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Three-legged race

The respite from TV coverage of Modi, Rahul and Kejriwal did not last long.

Politicians appear to have understood that for TV news to turn the spotlight  on them, they  need to make some outrageous comments about one of the three leaders. Politicians appear to have understood that for TV news to turn the spotlight
on them, they
need to make some outrageous comments about one of the three leaders.

The respite from TV coverage of Modi, Rahul and Kejriwal did not last long.

For once after a very long while, the triumvirate who rule the airwaves had been upstaged. By the old guard. Between them, the BJP’s elder statesmen, L.K. Advani and Jaswant Singh, have obliged newshounds to train their cameras on them. By Tuesday, they were joined in the spotlight by another gentleman whose time may also be up — BCCI President N. Srinivasan. No Modi, Rahul or Kejriwal. At least for a few hours, a few days.

The Supreme Court’s strictures on Srinivasan were the main draw on Tuesday morning, although a channel like NDTV 24×7 was equally excited by the news of the arrest of Indian Mujahideen commander Tehseen Akhtar. Times Now, meanwhile, had a detailed conversation with BCCI vice president and former cricketer Shivlal Yadav, who said the Board had to abide by whatever the SC said and ended by generously offering to do anything that was asked of him (such as take over as president, perhaps?).

On the weekend, Advani’s wanting to stand from Bhopal and Jaswant Singh being ignored by the BJP and then leaving the party managed to gatecrash and steal the headlines.

But by Tuesday afternoon, order had been somewhat restored. The insurrection raised by Advani, Jaswant Singh and N. Srinivasan’s predicament had briefly given us respite from the usual suspects. However, once Arvind Kejriwal made his way through the lanes and bylanes of Varanasi, he became the headline breaking story. All news channels dodged egg missiles, followed protesters and even allowed us the great privilege of watching Kejriwal take a dip in the Ganges. What a memorable sight: far, far better than seeing him wrapped up in his quilt for a cold night on a street in New Delhi not so long ago.

Barkha Dutt (NDTV 24×7) was on hand to interview the maverick politician and one of her questions was: who would be the better prime minister, Modi or Rahul Gandhi? Or was there a possibility for Arvind Kejriwal to seize the post? We need not concern ourselves with his answer. What’s important is the framing of the question. It reduced the Lok Sabha elections to a three-man race and thus highlighted once again the obsession of TV news with these three gentlemen.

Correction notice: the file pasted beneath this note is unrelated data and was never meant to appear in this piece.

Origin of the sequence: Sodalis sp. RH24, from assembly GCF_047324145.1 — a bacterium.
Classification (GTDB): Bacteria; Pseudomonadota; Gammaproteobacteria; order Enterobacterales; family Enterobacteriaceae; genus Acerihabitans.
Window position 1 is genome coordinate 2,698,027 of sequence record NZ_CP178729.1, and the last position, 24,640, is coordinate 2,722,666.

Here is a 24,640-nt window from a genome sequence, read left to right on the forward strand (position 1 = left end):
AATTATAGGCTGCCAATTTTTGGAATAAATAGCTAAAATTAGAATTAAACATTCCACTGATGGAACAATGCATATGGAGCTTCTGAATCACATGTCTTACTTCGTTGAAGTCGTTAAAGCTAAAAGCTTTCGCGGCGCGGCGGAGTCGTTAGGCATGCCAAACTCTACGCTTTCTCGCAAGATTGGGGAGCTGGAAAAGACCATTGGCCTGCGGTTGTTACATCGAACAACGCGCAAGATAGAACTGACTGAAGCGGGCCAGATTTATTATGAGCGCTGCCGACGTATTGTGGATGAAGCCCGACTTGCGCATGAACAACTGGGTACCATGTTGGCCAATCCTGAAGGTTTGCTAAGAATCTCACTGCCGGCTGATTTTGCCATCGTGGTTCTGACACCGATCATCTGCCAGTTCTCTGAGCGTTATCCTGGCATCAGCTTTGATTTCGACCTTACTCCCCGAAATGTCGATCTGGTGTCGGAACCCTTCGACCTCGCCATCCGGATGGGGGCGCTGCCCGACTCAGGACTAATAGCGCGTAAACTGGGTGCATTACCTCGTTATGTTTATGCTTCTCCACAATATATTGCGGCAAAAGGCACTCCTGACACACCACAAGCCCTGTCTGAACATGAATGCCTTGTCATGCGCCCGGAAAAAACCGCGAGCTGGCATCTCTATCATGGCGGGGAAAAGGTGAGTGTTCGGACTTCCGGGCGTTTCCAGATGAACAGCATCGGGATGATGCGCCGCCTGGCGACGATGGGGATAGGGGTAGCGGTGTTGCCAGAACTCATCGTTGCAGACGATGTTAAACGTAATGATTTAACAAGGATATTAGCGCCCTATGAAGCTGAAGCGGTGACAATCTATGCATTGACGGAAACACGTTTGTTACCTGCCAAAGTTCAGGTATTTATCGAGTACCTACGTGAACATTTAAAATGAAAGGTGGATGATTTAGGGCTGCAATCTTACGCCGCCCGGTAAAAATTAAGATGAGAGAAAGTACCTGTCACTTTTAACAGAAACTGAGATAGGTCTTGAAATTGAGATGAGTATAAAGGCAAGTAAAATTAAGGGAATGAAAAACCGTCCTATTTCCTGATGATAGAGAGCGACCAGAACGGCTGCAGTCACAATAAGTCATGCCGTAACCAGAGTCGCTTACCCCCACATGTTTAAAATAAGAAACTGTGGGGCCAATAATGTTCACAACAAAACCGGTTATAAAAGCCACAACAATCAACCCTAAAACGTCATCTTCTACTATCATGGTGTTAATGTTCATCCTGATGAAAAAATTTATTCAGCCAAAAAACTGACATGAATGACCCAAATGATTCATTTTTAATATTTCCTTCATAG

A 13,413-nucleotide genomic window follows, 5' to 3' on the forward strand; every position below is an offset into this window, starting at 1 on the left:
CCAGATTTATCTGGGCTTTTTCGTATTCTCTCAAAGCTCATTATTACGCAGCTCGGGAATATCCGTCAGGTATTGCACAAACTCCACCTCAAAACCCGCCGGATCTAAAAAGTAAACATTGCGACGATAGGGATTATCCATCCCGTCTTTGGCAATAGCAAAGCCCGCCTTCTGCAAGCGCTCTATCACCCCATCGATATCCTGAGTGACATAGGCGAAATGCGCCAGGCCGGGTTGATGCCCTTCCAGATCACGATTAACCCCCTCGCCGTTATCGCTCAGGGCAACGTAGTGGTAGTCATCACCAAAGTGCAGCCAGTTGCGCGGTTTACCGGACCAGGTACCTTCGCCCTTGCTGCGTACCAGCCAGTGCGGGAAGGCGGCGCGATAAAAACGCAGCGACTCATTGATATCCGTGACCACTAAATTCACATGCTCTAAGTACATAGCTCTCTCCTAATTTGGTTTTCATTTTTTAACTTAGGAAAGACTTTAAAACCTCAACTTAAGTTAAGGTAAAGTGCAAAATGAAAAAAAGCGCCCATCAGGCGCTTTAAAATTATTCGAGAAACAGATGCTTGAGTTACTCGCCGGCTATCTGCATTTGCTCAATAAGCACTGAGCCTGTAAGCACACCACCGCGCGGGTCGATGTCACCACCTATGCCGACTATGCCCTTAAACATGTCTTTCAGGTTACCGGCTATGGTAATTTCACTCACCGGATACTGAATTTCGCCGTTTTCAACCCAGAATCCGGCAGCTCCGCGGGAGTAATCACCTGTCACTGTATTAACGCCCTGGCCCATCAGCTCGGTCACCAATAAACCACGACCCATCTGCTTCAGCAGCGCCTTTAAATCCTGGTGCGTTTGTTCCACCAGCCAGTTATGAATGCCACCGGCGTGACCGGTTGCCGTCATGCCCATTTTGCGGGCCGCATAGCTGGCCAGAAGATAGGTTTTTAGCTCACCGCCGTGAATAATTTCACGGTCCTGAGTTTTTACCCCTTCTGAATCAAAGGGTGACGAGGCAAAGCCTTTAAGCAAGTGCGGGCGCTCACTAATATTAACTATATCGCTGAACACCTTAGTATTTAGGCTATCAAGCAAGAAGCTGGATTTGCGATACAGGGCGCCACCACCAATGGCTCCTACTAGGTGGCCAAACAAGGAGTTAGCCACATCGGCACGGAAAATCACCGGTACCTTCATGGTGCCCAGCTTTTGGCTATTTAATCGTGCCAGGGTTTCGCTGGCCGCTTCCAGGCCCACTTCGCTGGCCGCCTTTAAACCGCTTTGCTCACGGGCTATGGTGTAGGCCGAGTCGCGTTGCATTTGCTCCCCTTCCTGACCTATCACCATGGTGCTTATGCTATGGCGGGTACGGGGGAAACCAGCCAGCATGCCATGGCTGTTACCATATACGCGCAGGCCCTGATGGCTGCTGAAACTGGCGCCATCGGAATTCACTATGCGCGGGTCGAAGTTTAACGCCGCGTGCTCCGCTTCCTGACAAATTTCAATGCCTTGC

All TV opinion polls thus far have indicated a high number of seats for smaller, regional parties with chief ministers such as Mamata Banerjee and J. Jayalalithaa projected to win sizeable numbers by themselves and play a crucial role in the formation of the next Central government. But there’s been almost no coverage of them or their states. The same can be said for states like Odisha and Bihar, leaders like Naveen Patnaik and Nitish Kumar — the latter makes news usually when he rails against Modi. Or Ram Vilas Paswan when he praises Modi.

And does anyone know what is happening in Telangana?

Politicians appear to have understood that for TV news to turn the spotlight on them, they need to make some outrageous comments about one of the three leaders — Modi, Rahul or Kejriwal. Talk about issues and you will face a blackout. Issues are out; personalities are in, more importantly, these three personalities. So an interview with Tarun Gogoi, chief minister of Assam, had the inevitable questions about Modi’s influence in Assam (NDTV 24×7).

On Tuesday afternoon, TV channels were in Varanasi chasing Kejriwal and waiting for him to address a rally. That’s another thing: rally speeches by the three leaders are the TV staple — helped by the live feeds provided by the BJP and Congress of Modi’s and Rahul’s speeches. Interviews with Kejriwal are commonplace because he is willing to speak to any and every journalist.

This has already been said but it bears repeating: the coverage of the 2014 Lok Sabha elections is being treated more like the American presidential election, where the candidates for the top job from the two major parties are in the limelight while their parties are secondary. Kejriwal has managed to join them — at least in media coverage. All other leaders and parties come in a poor fourth.

While Kejriwal’s presence may have enlivened proceedings, isn’t it a pity we don’t hear or see more of other politicians?

shailaja.bajpai@expressindia.com

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